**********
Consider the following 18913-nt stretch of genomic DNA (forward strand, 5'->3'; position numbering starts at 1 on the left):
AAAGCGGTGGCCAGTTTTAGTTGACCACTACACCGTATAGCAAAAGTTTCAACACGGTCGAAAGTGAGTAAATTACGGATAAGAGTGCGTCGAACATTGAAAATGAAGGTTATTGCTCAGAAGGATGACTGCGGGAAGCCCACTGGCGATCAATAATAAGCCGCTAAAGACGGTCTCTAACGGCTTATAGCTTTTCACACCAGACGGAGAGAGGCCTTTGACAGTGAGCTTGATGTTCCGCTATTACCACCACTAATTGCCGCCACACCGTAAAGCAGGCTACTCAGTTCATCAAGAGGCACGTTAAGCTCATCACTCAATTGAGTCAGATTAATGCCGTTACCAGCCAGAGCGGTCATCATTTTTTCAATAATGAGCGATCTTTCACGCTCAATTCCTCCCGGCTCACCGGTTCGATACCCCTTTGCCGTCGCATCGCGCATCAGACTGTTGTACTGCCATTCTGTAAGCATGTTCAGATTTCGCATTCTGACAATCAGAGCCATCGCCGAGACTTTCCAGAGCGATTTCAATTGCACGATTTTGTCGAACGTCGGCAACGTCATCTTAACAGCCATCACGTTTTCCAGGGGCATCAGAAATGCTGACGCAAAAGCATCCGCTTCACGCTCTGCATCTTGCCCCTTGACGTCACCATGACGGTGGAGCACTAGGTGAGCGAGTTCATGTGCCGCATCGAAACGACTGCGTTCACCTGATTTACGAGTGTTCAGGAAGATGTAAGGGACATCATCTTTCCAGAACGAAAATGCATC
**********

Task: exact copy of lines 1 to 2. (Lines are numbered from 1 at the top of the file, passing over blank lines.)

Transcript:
Consider the following 18913-nt stretch of genomic DNA (forward strand, 5'->3'; position numbering starts at 1 on the left):
AAAGCGGTGGCCAGTTTTAGTTGACCACTACACCGTATAGCAAAAGTTTCAACACGGTCGAAAGTGAGTAAATTACGGATAAGAGTGCGTCGAACATTGAAAATGAAGGTTATTGCTCAGAAGGATGACTGCGGGAAGCCCACTGGCGATCAATAATAAGCCGCTAAAGACGGTCTCTAACGGCTTATAGCTTTTCACACCAGACGGAGAGAGGCCTTTGACAGTGAGCTTGATGTTCCGCTATTACCACCACTAATTGCCGCCACACCGTAAAGCAGGCTACTCAGTTCATCAAGAGGCACGTTAAGCTCATCACTCAATTGAGTCAGATTAATGCCGTTACCAGCCAGAGCGGTCATCATTTTTTCAATAATGAGCGATCTTTCACGCTCAATTCCTCCCGGCTCACCGGTTCGATACCCCTTTGCCGTCGCATCGCGCATCAGACTGTTGTACTGCCATTCTGTAAGCATGTTCAGATTTCGCATTCTGACAATCAGAGCCATCGCCGAGACTTTCCAGAGCGATTTCAATTGCACGATTTTGTCGAACGTCGGCAACGTCATCTTAACAGCCATCACGTTTTCCAGGGGCATCAGAAATGCTGACGCAAAAGCATCCGCTTCACGCTCTGCATCTTGCCCCTTGACGTCACCATGACGGTGGAGCACTAGGTGAGCGAGTTCATGTGCCGCATCGAAACGACTGCGTTCACCTGATTTACGAGTGTTCAGGAAGATGTAAGGGACATCATCTTTCCAGAACGAAAATGCATC